From “Persian Spring” to “Autumn leaves falling”? Iran between Protests, Sanctions and Possible Military Strikes
Cornelius Adebahr explores the prospects of a 'Persian spring' and what role outsiders may play.
When people in Iran took to the streets earlier this year, some commentators were quick to identify a coming “Persian spring”. This has not happened so far, even though the domestic situation remains tense, with the government being under pressure due to a widespread economic malaise. Moreover, US sanctions on Iranian oil exports coming in early November are aimed at (finally) bringing the regime to its knees. As leaves start to fall even in Tehran, is the Islamic Republic about to fade just before the 40th anniversary of the 1979 Revolution?
Let’s start with the situation in the country. Signs of decay are clearly visible, even though the ongoing protests – workers’ strikes continue to this day – have so far failed to become a coherent movement. That’s because the economy remains in bad shape, despite a brief period of openness following the 2015 nuclear agreement. Now, Washington’s withdrawal from the deal, despite Iranian compliance and vociferous protests from America’s European allies, and the ensuing re-imposition of sanctions create additional market pressures.
In fact, international sanctions are only part of the country’s economic problems. Rather, much of these are home-grown: mismanagement and corruption have plagued people for decades; unemployment is persistently high among the many young university graduates as well as in rural areas; and a government-maintained system of differential exchange rates, turning large importers into currency speculators, has greatly contributed to the rapid decline in the value of the local currency Rial, which in turn has brought price increases to the general population. Add to this recurring demonstrations against deteriorating environmental conditions and, of course, regular protests in favor of women’s rights, and the ingredients for a very volatile cocktail of social conditions are there.
Yet what remains unknown is the willingness of the revolutionary elites around Supreme Leader Ali Khamenei to hang on. Yes, it is an encrusted clique of ‘old men’ which has governed the country for four decades, but also one that knows how to defend itself with violence. Whenever there was an opportunity for internal change in the past – be it under the ‘reform president’ Mohammed Khatami in the late 1990s or with the Green Movement of 2009 – instead, the regime fiercely struck back. Even the current President Hassan Rouhani who came into office in 2013 on a platform of moderation has disappointed his voters. Now, facing massive pressure from the United States and its regional allies, he is turning towards the hardliners to secure the survival of the Islamic Republic.
This is where developments in the Middle East come into play. Despite its domestic instability, Iran sees its hand in the region strengthened, which in turn worries other powers. Its support for Syrian President Bashar al-Assad in particular has made Tehran – alongside Russia and Turkey – a guarantor for regional ‘stability’. However, the relative success in Syria and its barely-enough backing for the Houthi rebels in Yemen have also put it in direct military confrontation with Israel and its Saudi Gulf rivals, Saudi Arabia and the United Arab Emirates. The Israeli Air Force now flies almost daily attacks against positions of Shiite militias close to the Israeli-Syrian border, just as Riyadh and Abu Dhabi continue their disastrous campaign in Yemen including by pointing to Iranian support for the rebels.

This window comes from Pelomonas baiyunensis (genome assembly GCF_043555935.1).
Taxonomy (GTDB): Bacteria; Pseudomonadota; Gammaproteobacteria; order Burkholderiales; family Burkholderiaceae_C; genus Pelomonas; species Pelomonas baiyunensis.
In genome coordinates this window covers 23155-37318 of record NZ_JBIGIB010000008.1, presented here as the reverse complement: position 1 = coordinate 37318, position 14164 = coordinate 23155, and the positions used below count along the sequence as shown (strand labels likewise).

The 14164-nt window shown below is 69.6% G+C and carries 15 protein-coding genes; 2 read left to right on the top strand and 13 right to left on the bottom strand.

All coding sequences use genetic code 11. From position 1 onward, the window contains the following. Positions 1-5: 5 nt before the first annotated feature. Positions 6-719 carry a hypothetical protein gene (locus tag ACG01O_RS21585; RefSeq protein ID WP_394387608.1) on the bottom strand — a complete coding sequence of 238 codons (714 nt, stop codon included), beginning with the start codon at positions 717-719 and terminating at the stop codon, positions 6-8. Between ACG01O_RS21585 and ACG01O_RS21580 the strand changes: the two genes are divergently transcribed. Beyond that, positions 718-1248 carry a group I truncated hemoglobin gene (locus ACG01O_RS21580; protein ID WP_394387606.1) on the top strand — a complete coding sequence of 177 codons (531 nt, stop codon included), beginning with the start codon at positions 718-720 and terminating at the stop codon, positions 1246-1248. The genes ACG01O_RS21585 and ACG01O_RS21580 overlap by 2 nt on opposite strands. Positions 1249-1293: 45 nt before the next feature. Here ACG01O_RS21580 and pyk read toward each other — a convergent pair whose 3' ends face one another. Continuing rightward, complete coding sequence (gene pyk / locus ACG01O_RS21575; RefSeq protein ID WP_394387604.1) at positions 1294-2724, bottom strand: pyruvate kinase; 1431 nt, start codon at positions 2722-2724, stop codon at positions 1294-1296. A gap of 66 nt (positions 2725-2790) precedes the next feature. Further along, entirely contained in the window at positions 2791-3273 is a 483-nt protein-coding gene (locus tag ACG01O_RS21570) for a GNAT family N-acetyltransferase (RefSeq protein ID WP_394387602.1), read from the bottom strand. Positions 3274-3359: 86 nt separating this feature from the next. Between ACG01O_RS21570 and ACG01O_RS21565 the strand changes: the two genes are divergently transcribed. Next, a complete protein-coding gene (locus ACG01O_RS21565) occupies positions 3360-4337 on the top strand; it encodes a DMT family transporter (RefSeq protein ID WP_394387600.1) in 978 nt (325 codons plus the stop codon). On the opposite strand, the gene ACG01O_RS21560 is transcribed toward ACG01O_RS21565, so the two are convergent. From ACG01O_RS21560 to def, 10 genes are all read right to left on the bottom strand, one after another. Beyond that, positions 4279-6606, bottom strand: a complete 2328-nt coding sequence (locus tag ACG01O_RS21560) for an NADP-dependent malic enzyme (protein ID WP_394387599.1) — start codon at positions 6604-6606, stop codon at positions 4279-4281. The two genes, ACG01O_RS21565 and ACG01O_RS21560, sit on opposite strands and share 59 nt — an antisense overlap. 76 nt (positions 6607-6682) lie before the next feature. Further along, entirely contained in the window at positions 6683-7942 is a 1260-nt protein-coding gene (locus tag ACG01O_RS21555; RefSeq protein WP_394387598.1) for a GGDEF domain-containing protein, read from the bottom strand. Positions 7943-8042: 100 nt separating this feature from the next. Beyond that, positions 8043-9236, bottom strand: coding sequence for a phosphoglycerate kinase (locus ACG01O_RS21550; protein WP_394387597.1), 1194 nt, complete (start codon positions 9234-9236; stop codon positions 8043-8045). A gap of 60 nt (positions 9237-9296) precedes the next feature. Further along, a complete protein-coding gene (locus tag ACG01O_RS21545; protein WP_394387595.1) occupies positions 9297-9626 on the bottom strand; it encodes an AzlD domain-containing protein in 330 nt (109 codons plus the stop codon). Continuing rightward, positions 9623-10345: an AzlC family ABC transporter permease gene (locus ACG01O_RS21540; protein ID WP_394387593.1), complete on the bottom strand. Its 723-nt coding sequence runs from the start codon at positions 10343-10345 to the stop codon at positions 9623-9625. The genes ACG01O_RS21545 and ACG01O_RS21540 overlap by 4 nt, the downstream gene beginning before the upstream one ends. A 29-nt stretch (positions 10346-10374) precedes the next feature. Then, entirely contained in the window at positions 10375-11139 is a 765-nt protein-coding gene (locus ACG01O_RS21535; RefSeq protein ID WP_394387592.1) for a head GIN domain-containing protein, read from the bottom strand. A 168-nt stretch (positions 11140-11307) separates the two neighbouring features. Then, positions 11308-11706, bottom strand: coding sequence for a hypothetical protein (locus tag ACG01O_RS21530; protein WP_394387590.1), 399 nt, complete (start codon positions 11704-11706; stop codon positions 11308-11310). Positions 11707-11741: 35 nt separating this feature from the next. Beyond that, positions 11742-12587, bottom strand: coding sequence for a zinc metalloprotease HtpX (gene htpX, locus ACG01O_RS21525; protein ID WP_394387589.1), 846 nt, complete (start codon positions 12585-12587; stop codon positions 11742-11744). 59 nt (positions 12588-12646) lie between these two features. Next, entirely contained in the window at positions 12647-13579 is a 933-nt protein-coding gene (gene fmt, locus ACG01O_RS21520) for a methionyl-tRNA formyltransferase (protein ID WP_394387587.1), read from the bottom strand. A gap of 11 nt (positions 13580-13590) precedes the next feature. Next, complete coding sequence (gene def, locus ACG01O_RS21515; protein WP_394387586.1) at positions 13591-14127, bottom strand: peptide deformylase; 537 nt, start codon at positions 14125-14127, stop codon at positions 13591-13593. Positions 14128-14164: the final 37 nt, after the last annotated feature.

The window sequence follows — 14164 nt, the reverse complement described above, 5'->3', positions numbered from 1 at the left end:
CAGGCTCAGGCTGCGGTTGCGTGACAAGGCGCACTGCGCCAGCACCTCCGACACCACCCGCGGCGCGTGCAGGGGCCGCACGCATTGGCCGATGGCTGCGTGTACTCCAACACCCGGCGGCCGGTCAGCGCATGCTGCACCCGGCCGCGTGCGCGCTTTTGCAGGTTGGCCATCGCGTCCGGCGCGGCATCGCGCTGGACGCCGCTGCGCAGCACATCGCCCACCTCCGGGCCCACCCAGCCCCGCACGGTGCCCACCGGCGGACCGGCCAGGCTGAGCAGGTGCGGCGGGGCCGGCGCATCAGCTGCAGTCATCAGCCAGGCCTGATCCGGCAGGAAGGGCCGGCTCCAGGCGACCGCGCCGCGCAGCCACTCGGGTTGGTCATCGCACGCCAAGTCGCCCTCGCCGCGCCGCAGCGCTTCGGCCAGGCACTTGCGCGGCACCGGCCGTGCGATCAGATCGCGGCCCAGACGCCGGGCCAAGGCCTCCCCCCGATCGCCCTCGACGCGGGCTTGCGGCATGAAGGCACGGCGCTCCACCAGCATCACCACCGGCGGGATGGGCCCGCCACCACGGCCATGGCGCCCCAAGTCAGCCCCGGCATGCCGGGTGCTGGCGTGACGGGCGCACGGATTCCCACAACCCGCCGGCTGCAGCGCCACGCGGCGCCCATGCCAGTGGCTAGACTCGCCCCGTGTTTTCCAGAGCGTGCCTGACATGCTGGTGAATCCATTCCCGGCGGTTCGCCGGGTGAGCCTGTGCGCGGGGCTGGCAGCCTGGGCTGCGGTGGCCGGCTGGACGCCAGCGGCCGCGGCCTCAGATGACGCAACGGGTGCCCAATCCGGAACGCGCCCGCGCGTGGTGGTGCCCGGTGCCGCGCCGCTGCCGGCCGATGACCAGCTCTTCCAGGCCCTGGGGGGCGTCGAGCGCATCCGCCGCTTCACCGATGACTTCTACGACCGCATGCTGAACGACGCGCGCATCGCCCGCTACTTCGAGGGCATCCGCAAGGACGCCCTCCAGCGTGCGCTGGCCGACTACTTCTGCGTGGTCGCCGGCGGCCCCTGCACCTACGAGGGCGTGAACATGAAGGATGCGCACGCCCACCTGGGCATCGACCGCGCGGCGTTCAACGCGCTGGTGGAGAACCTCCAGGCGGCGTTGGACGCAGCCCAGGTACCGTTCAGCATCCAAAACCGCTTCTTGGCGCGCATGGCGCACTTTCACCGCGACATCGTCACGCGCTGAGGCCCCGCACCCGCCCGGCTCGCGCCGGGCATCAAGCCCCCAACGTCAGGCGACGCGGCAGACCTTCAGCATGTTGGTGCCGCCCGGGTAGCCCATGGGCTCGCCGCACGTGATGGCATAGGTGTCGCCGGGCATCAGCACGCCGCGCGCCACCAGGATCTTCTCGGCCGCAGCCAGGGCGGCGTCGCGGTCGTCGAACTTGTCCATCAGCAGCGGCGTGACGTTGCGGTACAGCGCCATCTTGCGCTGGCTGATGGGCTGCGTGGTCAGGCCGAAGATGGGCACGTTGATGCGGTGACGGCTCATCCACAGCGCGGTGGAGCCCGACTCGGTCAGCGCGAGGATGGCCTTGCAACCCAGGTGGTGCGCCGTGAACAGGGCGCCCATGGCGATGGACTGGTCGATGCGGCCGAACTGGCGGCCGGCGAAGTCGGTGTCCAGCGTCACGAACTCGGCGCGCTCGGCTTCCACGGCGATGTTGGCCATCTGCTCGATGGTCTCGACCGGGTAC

This precarious situation in the Levant as well as around the Persian Gulf can quickly lead to a regional military escalation. Even the more hawkish elements of the U.S. foreign policy establishment are now worried that the Washington could be drawn into another war – be it through the dynamics created by the coming oil embargo, through provocations of its local allies, or through deliberate manipulation by its own neocons. Pundits point to the parallels with the illegal invasion of Iraq in 2003 and the subsequent collapse of the state, with which the United States laid the foundation for the rise of the Islamic State and Iran’s increasing influence over its majority Shiite neighbor.
Trying the ‘2003 trick’ on Iran would have dire consequences, besides being wholly unjustified (then as now): It could either lead to the Iranian Revolutionary Guards seizing the power in an effort to save the Islamic Republic, creating a military dictatorship on the way, or to the country sinking into chaos, much like what happened in after the invasion of Bagdad (except that it would be worse, with 80 million people affected plus Iraq and Afghanistan next door). That is why American efforts to bully even its allies into subserviently following its approach are so blatantly wrong; and why Europe is right to resist them.
The question of a political “spring” or “fall” is primarily up to the people of a particular state to decide. However, in a geopolitically important country like Iran, outside forces will always have an interest in securing an outcome that is more in line with their interests. Given that German and European foreign policy does not have the realpolitik tools for such an approach, they must at least take into account all eventualities in devising their overall strategy towards Iran. This means going beyond the preservation of the nuclear deal and investing in regional conflict resolution as much as investing in a rebalanced transatlantic relationship.
Image credit: seier+seier via Flickr (CC BY 2.0)